Recent studies show that smoking prevalence in the Turkish-speaking migrant population in Switzerland is substantially higher than in the general population. A specific group treatment for Turkish-speaking migrants was developed and tested in order to provide the migrant population with equal access to smoking cessation programs and to improve the migration-sensitive quality of such programs by sociocultural targeting.
The evaluation of the program included quantitative (questionnaires t1 and t2 and follow-up by telephone) and qualitative methods (participant observation and semi-structured interviews).
The results showed that 37.7% of the 61 participants were smoke free at the 12-month follow-up. The factors of being in a partnership and using nicotine replacement products during the program were positively associated with successful cessation. We also demonstrated the importance of "strong ties" (strong relationships between participants) and the sensitivity of the program to sociocultural (e.g., social aspects of smoking in Turkish culture, which were addressed in relapse prevention), socioeconomic (e.g., low financial resources, which were addressed by providing the course for free), and migration-specific (e.g., underdeveloped access to smoking cessation programs, which was addressed using outreach strategy for recruiting) issues.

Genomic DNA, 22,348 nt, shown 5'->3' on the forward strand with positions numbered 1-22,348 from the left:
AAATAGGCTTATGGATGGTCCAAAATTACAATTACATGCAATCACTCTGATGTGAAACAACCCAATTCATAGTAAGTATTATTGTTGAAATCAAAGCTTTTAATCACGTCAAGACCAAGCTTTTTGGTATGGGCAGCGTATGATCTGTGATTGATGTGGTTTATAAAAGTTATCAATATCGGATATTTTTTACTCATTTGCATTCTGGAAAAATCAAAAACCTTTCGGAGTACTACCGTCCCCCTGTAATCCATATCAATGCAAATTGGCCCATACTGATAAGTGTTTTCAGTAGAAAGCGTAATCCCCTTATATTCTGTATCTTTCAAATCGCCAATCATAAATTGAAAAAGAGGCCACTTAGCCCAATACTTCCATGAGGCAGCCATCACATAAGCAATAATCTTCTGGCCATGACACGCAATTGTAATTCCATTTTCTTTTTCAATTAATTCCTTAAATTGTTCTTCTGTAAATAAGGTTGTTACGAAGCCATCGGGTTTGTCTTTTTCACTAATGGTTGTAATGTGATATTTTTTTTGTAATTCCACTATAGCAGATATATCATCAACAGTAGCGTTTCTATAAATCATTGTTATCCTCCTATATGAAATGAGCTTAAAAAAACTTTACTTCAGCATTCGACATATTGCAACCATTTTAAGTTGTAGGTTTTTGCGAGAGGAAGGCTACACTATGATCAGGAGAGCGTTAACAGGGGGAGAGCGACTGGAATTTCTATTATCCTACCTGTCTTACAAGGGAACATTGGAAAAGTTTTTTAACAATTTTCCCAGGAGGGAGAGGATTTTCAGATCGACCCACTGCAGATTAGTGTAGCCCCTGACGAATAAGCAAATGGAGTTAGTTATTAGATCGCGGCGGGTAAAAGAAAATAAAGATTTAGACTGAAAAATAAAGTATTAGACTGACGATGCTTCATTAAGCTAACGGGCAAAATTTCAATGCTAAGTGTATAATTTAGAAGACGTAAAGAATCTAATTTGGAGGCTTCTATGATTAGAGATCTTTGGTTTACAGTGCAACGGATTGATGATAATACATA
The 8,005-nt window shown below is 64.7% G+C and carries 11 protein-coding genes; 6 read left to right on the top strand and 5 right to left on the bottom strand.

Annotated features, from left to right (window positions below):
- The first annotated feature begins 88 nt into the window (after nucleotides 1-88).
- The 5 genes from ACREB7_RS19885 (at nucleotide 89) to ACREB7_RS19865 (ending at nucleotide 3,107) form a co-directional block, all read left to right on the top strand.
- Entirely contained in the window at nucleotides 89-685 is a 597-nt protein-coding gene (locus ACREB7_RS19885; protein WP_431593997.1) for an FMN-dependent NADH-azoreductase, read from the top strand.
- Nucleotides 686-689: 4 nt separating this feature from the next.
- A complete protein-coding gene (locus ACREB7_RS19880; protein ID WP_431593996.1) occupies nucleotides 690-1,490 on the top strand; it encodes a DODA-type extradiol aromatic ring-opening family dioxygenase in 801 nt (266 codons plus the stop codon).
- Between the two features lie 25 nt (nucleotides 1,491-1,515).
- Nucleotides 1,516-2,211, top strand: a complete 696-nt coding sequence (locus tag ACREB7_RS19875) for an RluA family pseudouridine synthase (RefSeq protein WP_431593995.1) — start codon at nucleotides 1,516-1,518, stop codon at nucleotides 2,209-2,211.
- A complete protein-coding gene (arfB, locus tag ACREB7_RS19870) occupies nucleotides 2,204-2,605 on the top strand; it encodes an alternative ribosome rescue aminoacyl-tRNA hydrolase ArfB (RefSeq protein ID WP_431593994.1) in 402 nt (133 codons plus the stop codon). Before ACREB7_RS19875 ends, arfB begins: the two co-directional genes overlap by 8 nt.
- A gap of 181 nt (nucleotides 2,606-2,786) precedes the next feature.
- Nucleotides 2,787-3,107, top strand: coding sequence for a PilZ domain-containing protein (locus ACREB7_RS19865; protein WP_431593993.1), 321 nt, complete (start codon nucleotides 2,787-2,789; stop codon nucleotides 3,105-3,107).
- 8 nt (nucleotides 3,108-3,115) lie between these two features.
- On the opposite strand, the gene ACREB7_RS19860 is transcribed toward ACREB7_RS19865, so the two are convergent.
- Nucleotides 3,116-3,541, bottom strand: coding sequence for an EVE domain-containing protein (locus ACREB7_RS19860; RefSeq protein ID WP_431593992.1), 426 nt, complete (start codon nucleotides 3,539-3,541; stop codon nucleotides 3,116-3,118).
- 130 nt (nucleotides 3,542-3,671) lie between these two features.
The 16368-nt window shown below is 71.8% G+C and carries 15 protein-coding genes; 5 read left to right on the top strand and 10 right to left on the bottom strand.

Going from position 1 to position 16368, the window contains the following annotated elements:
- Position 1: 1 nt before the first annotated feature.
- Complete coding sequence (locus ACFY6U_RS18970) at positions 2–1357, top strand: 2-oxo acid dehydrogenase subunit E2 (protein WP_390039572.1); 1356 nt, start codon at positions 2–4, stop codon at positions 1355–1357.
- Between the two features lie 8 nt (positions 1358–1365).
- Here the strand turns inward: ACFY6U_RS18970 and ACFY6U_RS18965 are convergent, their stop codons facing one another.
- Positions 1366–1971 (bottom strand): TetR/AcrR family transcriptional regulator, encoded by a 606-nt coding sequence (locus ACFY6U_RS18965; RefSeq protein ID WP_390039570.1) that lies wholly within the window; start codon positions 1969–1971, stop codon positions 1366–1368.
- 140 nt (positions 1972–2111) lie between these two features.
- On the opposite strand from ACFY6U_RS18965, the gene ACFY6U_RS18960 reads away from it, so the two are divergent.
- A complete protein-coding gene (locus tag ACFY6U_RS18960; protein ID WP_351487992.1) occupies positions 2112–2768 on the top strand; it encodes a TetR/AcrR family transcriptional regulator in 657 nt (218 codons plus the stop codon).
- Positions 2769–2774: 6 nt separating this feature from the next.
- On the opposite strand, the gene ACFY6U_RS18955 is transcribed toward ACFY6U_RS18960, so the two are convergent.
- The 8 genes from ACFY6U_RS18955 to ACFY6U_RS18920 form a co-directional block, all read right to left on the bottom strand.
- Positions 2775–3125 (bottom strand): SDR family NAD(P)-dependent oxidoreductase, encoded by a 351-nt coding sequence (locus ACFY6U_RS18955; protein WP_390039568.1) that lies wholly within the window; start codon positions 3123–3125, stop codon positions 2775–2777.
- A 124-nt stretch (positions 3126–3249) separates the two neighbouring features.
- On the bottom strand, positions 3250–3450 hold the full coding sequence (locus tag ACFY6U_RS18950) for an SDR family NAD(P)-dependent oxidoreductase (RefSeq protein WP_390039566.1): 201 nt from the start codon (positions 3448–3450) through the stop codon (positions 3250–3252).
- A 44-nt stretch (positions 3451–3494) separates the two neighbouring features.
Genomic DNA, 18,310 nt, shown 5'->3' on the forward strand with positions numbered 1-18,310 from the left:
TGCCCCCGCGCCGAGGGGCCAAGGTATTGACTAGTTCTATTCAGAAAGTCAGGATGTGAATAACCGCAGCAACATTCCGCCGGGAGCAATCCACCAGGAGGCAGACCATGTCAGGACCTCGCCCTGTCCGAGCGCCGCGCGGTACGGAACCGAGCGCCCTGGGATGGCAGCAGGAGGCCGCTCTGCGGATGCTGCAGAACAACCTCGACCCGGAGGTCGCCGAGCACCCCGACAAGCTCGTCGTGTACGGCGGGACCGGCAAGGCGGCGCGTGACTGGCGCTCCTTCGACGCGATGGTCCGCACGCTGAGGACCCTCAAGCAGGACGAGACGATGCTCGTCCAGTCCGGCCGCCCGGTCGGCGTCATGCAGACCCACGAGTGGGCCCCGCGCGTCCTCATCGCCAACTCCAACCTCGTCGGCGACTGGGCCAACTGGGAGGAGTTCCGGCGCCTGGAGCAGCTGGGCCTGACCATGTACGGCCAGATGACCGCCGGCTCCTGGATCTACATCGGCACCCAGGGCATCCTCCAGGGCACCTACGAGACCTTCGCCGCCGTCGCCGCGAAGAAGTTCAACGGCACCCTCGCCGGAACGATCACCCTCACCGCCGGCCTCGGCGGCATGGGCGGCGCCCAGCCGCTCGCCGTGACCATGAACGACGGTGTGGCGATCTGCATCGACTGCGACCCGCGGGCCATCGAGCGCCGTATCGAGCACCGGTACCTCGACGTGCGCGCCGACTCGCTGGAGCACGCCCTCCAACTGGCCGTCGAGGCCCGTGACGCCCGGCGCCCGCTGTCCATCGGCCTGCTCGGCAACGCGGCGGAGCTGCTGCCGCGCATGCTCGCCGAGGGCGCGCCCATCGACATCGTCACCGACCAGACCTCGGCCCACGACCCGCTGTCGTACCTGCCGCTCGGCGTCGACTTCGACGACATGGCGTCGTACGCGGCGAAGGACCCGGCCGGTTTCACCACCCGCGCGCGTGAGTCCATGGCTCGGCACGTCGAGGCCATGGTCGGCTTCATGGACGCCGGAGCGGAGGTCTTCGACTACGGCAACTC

Overall, the smoking cessation program was successfully tested and is now becoming implemented as a regular service of the Swiss Public Health Program for Tobacco Prevention (by the Swiss Association for Smoking Prevention).